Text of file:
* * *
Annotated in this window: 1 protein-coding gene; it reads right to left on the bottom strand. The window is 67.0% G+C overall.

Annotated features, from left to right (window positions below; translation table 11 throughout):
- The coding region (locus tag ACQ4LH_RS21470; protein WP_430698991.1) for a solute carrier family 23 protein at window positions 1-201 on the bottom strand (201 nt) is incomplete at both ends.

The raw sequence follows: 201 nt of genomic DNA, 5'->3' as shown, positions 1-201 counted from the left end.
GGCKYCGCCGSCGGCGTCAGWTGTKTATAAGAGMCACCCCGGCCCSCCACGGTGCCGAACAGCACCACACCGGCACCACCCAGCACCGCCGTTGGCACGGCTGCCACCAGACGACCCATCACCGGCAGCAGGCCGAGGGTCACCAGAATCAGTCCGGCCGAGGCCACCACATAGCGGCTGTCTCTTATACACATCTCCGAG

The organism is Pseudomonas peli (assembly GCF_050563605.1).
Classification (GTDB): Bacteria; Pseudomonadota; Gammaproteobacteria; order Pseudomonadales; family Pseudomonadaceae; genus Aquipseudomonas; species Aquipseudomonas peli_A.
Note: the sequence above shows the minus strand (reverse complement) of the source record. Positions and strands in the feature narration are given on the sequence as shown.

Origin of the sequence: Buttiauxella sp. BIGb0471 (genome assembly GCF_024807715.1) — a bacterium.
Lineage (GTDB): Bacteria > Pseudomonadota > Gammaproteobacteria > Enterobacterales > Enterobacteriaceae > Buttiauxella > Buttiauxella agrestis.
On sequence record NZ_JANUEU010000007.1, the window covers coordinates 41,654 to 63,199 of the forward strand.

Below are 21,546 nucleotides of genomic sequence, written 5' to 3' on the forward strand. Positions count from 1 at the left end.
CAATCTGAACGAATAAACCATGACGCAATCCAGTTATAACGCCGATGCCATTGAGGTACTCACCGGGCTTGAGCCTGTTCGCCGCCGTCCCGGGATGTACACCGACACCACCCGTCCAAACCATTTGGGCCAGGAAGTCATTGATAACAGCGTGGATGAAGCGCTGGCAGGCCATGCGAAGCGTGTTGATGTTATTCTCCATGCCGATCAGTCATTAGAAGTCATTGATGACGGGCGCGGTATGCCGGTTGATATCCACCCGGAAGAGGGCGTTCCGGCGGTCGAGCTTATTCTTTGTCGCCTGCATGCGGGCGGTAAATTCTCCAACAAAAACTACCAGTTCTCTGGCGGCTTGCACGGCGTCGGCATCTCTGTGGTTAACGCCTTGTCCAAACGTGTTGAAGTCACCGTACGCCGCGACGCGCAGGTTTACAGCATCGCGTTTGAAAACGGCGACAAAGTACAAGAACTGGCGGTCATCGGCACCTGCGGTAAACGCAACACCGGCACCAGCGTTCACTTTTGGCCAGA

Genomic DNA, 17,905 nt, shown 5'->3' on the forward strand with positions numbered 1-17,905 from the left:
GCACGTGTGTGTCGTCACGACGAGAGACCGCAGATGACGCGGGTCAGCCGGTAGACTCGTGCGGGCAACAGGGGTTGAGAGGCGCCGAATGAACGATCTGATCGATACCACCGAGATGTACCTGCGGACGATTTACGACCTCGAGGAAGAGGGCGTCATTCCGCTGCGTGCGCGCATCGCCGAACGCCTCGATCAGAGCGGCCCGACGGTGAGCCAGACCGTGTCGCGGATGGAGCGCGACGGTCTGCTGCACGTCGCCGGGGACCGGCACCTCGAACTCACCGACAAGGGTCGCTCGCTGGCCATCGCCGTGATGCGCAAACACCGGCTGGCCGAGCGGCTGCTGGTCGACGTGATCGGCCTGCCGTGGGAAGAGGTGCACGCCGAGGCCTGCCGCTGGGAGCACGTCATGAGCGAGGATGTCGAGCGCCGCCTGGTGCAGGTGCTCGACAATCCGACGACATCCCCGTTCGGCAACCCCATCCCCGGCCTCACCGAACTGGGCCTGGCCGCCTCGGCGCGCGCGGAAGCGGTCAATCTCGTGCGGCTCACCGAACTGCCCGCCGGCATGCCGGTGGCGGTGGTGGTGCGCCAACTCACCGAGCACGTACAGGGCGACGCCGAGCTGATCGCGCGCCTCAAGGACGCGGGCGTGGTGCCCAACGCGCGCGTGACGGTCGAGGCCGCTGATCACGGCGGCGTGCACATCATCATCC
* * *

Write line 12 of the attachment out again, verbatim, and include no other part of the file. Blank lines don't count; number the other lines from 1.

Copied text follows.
Below are 21,546 nucleotides of genomic sequence, written 5' to 3' on the forward strand. Positions count from 1 at the left end.